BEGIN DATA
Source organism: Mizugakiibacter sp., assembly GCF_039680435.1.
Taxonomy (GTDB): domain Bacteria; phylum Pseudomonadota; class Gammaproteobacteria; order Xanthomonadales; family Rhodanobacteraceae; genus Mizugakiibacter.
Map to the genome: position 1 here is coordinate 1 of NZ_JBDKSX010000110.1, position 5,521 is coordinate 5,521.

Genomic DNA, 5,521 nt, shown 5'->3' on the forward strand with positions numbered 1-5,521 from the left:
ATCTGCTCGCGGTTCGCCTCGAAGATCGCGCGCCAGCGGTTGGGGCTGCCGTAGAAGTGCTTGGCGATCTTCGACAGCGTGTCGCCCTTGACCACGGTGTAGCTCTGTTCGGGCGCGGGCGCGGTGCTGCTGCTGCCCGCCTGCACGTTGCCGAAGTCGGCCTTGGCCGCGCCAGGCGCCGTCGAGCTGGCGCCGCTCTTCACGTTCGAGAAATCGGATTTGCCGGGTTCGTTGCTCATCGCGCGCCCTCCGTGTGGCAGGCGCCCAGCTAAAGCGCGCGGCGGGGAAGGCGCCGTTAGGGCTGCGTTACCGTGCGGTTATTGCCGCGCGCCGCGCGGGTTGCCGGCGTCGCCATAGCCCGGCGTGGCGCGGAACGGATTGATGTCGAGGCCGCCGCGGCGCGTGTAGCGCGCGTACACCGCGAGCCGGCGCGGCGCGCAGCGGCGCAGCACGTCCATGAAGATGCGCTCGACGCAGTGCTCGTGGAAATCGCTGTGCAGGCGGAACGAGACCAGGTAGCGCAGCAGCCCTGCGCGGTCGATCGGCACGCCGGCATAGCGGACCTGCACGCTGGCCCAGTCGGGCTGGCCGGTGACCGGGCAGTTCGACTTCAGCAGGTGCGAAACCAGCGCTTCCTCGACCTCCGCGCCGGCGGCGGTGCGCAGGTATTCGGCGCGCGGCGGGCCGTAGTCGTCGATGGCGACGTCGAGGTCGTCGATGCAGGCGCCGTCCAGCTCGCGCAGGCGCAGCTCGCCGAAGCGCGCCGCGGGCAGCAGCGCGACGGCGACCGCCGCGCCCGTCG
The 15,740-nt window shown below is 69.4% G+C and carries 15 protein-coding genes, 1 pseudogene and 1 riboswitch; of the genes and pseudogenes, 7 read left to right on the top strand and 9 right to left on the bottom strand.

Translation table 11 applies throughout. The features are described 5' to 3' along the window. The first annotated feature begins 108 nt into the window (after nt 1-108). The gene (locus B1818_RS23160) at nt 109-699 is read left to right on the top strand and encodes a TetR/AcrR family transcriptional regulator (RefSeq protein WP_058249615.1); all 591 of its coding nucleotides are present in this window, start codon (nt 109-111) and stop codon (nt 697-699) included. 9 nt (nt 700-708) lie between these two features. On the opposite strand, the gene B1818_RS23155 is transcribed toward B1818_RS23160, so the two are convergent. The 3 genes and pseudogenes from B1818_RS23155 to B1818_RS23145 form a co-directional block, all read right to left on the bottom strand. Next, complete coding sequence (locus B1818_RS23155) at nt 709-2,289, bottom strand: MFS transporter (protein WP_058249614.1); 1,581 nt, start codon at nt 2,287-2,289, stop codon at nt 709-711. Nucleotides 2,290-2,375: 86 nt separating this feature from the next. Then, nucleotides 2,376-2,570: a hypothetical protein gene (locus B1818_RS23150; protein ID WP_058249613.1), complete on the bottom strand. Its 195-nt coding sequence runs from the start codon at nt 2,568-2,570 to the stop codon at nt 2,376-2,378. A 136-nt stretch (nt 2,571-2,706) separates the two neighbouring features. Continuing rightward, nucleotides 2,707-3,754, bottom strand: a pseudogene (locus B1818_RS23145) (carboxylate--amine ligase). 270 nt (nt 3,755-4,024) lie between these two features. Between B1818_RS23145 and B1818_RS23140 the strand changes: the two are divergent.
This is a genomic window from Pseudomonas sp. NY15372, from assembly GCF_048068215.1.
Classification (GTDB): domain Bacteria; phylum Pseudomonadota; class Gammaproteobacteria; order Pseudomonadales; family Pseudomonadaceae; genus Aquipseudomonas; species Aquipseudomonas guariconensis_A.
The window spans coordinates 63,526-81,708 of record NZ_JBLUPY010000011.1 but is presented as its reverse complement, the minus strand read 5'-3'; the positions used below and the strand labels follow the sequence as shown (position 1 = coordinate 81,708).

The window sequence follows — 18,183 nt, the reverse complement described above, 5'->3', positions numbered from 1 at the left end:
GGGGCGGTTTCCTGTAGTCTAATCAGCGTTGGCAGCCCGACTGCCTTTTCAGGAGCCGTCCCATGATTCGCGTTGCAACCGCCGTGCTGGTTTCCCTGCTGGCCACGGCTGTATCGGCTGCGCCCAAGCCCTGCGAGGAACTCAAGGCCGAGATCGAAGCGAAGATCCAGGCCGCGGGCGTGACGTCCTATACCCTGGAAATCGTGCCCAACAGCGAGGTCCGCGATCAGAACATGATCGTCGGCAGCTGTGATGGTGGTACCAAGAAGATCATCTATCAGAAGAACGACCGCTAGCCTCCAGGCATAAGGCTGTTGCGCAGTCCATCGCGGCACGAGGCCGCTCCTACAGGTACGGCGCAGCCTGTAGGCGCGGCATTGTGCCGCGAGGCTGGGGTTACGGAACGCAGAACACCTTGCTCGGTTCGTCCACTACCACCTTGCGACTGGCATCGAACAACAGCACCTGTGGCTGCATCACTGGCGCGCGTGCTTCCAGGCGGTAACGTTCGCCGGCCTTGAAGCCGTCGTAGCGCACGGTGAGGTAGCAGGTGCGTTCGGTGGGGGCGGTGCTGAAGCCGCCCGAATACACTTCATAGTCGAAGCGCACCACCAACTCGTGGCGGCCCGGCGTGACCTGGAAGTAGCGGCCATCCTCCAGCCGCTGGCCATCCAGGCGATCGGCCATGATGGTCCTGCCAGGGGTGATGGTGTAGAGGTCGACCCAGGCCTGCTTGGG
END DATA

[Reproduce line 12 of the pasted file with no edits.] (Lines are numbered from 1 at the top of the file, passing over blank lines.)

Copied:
GGGGCGGTTTCCTGTAGTCTAATCAGCGTTGGCAGCCCGACTGCCTTTTCAGGAGCCGTCCCATGATTCGCGTTGCAACCGCCGTGCTGGTTTCCCTGCTGGCCACGGCTGTATCGGCTGCGCCCAAGCCCTGCGAGGAACTCAAGGCCGAGATCGAAGCGAAGATCCAGGCCGCGGGCGTGACGTCCTATACCCTGGAAATCGTGCCCAACAGCGAGGTCCGCGATCAGAACATGATCGTCGGCAGCTGTGATGGTGGTACCAAGAAGATCATCTATCAGAAGAACGACCGCTAGCCTCCAGGCATAAGGCTGTTGCGCAGTCCATCGCGGCACGAGGCCGCTCCTACAGGTACGGCGCAGCCTGTAGGCGCGGCATTGTGCCGCGAGGCTGGGGTTACGGAACGCAGAACACCTTGCTCGGTTCGTCCACTACCACCTTGCGACTGGCATCGAACAACAGCACCTGTGGCTGCATCACTGGCGCGCGTGCTTCCAGGCGGTAACGTTCGCCGGCCTTGAAGCCGTCGTAGCGCACGGTGAGGTAGCAGGTGCGTTCGGTGGGGGCGGTGCTGAAGCCGCCCGAATACACTTCATAGTCGAAGCGCACCACCAACTCGTGGCGGCCCGGCGTGACCTGGAAGTAGCGGCCATCCTCCAGCCGCTGGCCATCCAGGCGATCGGCCATGATGGTCCTGCCAGGGGTGATGGTGTAGAGGTCGACCCAGGCCTGCTTGGG